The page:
Regional Reviews: Chicago
Also see John's review of Hir
For the first half hour of the 70-minute talk (preceded by a reception featuring tortilla chips and Margaritaville brand salsa, Chicago Tribune chief theatre critic Chris Jones covered a variety of topics regarding Buffett's career. Among them, the 70-year-old proponent of "Growing Older, But Not Up" (to cite a song he wrote in 1980 at age 34 or so) and his plans to introduce Margaritaville retirement communities complete with medical marijuana.
It was in 1974 that Buffett had written a song called "A Pirate Looks at Forty," a title he adapted into his memoir "A Pirate Looks at Fifty," published in hardcover in 1998 after his own fiftieth birthday. Today, that pirate is looking at 70and while he's a great looking 70, there's no denying this Peter Pan, like all of us, has gotten older. Not that you'd know it from his work schedule. He has continued to tour, doing three dates a week. "I see myself as mainly a tour performer," he told the audience, despite a recording career that ha included 27 studio albums in 47 years. And asked by Jones if he had plans to retire, he quickly responded with a "No," and told the story of an 80-year-old Willie Nelson answering the same question with "From what?"
I'd always wondered about the apparent contradictions between the persona of this writer who promotes relaxation and recreation amid such an active touring and recording schedule. (When does he have time to write, by the way?). This talk gave the hint of an answer. While Buffett was relaxed and witty in conversation with Jonesand entirely consistent with his public imagehe showed a shrewdness that was not in the least surprising. He knows his fans and his market, noting how he dare not leave out the 10 or so hit songs his fans demand of every concert. Mentioning that he's heard other singers complain about having to perform their hit songs over and over, he gave the audience an incredulous look and a hypothetical retort to those singers of "how's that working for you?"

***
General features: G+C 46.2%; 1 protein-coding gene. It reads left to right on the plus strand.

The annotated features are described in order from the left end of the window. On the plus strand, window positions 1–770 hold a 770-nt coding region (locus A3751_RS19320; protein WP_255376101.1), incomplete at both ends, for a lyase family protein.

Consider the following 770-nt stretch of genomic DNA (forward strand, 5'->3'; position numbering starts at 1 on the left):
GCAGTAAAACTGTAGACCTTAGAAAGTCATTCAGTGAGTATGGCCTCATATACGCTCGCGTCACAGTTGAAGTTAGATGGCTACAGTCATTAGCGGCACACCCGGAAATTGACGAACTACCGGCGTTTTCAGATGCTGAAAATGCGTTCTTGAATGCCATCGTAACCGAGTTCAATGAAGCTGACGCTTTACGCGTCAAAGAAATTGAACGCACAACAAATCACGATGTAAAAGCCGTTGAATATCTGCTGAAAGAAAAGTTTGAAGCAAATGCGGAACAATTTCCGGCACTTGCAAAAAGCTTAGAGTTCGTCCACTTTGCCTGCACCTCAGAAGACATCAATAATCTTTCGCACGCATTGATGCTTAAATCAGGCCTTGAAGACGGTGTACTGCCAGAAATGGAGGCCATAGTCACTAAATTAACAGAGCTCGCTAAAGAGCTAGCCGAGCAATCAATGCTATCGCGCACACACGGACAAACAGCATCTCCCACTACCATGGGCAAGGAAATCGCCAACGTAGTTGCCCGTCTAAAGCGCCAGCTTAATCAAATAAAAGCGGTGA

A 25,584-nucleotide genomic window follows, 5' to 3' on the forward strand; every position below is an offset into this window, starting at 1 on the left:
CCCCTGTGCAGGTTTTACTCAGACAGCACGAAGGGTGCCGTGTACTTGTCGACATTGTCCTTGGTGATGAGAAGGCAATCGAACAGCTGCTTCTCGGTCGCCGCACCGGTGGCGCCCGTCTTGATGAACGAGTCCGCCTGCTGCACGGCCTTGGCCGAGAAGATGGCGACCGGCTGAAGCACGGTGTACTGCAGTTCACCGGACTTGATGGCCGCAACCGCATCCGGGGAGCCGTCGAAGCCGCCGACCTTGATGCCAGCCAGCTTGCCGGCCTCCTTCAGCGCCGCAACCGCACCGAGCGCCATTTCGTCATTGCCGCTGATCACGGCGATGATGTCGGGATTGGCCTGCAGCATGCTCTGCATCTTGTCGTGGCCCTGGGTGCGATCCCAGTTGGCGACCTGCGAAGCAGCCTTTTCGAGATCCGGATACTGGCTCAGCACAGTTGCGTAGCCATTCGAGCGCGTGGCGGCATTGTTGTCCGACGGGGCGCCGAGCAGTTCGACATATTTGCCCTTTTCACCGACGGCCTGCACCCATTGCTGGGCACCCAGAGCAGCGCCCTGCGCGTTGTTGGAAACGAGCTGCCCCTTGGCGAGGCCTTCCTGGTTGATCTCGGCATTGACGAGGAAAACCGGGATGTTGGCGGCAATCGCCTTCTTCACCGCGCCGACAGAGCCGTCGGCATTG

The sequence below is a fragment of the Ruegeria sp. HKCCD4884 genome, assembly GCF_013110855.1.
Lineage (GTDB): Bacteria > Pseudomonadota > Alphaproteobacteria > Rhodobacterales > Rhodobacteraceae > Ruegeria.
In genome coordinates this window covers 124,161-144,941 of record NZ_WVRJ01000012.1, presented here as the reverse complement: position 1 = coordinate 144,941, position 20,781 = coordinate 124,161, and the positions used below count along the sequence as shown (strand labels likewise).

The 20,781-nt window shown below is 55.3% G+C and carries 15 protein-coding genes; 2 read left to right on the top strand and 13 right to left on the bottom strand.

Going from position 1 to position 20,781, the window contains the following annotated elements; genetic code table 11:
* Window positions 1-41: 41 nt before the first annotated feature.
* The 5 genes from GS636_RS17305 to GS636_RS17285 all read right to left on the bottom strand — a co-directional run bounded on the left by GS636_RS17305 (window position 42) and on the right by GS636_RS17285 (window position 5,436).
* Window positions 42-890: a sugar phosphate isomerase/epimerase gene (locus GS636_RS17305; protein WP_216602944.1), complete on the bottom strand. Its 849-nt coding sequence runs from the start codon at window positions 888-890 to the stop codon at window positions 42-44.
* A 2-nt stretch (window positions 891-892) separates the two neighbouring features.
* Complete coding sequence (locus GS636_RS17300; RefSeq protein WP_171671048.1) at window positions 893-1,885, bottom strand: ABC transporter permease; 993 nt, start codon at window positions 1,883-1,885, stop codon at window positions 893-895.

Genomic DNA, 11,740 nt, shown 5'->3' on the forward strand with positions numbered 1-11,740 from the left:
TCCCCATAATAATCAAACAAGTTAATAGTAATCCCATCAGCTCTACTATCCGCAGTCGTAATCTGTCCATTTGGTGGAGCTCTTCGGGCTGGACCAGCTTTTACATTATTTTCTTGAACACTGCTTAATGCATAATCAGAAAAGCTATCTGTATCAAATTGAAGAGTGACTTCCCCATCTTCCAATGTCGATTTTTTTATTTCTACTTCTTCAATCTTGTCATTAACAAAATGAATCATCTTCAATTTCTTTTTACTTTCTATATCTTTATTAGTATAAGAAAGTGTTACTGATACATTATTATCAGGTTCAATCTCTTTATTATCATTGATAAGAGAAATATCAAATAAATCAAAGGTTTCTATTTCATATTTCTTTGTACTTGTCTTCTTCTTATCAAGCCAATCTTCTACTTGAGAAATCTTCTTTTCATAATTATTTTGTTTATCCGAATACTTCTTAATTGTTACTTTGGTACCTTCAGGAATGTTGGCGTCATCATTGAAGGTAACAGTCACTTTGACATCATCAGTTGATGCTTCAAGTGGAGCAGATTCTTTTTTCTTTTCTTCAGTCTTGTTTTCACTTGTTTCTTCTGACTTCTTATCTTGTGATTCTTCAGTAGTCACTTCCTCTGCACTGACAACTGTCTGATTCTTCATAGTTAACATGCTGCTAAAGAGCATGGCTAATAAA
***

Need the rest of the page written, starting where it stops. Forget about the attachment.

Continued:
After Ashley, who is directing the musical, joined Jones and Buffett on stage, he and Buffett promised audiences they would get the songs they expect in Escape to Margaritaville. While a song list from the show's first tryout at La Jolla Playhouse in San Diego has been published on the internet, Ashley said the musical numbers are still in flux. Some standards have since been cut, others added, and Buffett has written three new songs for the show. Buffett noted that watching a performance in San Diego, he realized "I'd never been to a Jimmy Buffett concert" (from the audience's perspective, obviously).
Buffett said his long-time band members have been involved with the orchestrations to maintain fidelity to the original sound while adapting it for a musical theater pit orchestra. There will also be some revisions of the lyrics to suit the characters and dramatic context, and Buffett noted with pleasure the delight he experiences seeing the songs delivered in a new story context. Many of his lyrics are written from a man's point of view, unsurprisingly, but have been assigned to women in the book by TV sitcom writers Greg Garcia and Mike O'Malley. The story concerns two women from Cincinnati at a tropical resort called Margaritaville, where they are romanced by two of the male resort employees. (Sounds like the business-savvy Mr. Buffett and his producers know which gender buys most of the theater tickets).
Perhaps the most insightful anecdotes from Buffett were his stories of his early years in the music industry, when his recording label had a certain image in mind and wanted to market him as a traditional country singer. He told the audience how that was comfortable for a time, but he ultimately rebelled against it, instead drawing on the "Mardi Gras" heritage of his Gulf Coast upbringing, where there was always a party somewhere, and created a new image truer to himself. We don't have to ask how that's worked out for him.
Though it's tempting to be cynical about a franchise as successful as Buffett's creative output and its allied industries (i.e. Margaritaville restaurants, gift shops, salsa, and retirement communities), there's no denying the resonance of his lyrics and the visceral good feelings his music generates. His Parrothead audience seems to be mostly middle to upper-middle class professionals who have hopes of a work-life balance and have difficulty maintaining it. I don't think his fans live in a perpetual Margaritaville, and maybe he never has either. He knows what it looks like, though, and through his lyrics so do we.
This conversation took place at the Broadway Playhouse in Chicago on July 17, 2017. Escape to Margaritaville is scheduled to play the Saenger Theatre in New Orleans October 20-28, 2017; the Hobby Center in Houston October 31 - November 5, 2017, the Oriental Theatre in Chicago from November 9 - December 2, 2017, and is set to open on Broadway at the Marquis Theatre in February 2018.